On Friday, the State Department’s special envoy on Iran, Brian Hook, ruled out making special provisions for humanitarian goods. “The burden is not on the United States to identify the safe channels,” Hook told reporters. “Banks do not have confidence in Iran’s banking system… That’s Iran’s problem; it is not our problem.”
Ellie Geranmayeh, a senior policy fellow at the European Council on Foreign Relations, told reporters: “I have spoken to a number of European pharmaceutical companies and they say their banks have flagged they are going to struggle to deal with any payments from Iran. This is not consistent with the Trump administration’s declared policy that sanctions are not against the Iranian people.”
Pompeo said on Friday the sanctions were “aimed at depriving the regime of the revenues that it uses to spread death and destruction around the world.” In reality, it is the US, the world’s biggest nuclear power, that has a long documented record of military aggression, coups, assassinations and support for terrorism, as well as of triggering the destruction of entire societies throughout the Middle East—from Libya to Yemen, Syria, Iraq and Afghanistan—since 2001.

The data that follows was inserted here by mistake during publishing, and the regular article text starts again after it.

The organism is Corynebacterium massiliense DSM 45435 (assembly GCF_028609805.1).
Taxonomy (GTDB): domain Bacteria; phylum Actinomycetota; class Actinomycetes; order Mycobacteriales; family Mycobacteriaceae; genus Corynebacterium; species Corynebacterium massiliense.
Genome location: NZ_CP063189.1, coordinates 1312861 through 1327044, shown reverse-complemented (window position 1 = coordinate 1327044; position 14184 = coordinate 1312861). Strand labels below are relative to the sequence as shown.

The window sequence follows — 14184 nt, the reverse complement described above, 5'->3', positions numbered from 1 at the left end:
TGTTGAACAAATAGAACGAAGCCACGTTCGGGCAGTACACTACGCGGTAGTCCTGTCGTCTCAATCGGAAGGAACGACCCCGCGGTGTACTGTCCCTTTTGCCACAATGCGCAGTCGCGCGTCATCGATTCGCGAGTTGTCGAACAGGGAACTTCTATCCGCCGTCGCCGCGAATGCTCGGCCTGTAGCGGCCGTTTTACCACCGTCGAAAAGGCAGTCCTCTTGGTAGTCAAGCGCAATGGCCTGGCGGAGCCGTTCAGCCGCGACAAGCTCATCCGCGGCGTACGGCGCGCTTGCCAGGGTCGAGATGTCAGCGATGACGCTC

Moreover, the demands issued on Iran by Washington require it to stop all uranium enrichment, that is, to permanently give up the right to develop a civilian nuclear program, including for power generation and medical use. Tehran insists it has complied fully with the 2015 nuclear accord and the International Atomic Energy Agency, the UN compliance body, has repeatedly confirmed that.
Since May, when Trump pulled out of the 2015 nuclear agreement, known as the Joint Comprehensive Plan of Action (JCPOA), Iran’s crude oil exports have dropped by about a third, or about a million barrels a day.
This and the existing US sanctions on 168 Iranian individuals, companies and groups have pushed the Iranian economy to the brink of collapse. Its currency has lost about 70 percent of its value this year.
The US actions are fuelling geo-strategic tensions and intensifying the risk of war. Pompeo and Mnuchin said the US would attempt to thwart any European efforts to circumvent the sanctions.
The EU foreign policy chief, Federica Mogherini, issued a joint statement with the British, French and German foreign ministers on Friday saying they would continue working on ways of keeping trade with Iran going. “Our collective resolve to complete this work is unwavering,” the statement declared.
The European statement alluded to the danger of war, defending the 2015 nuclear accord as “essential for the security of Europe, the region and the whole world.”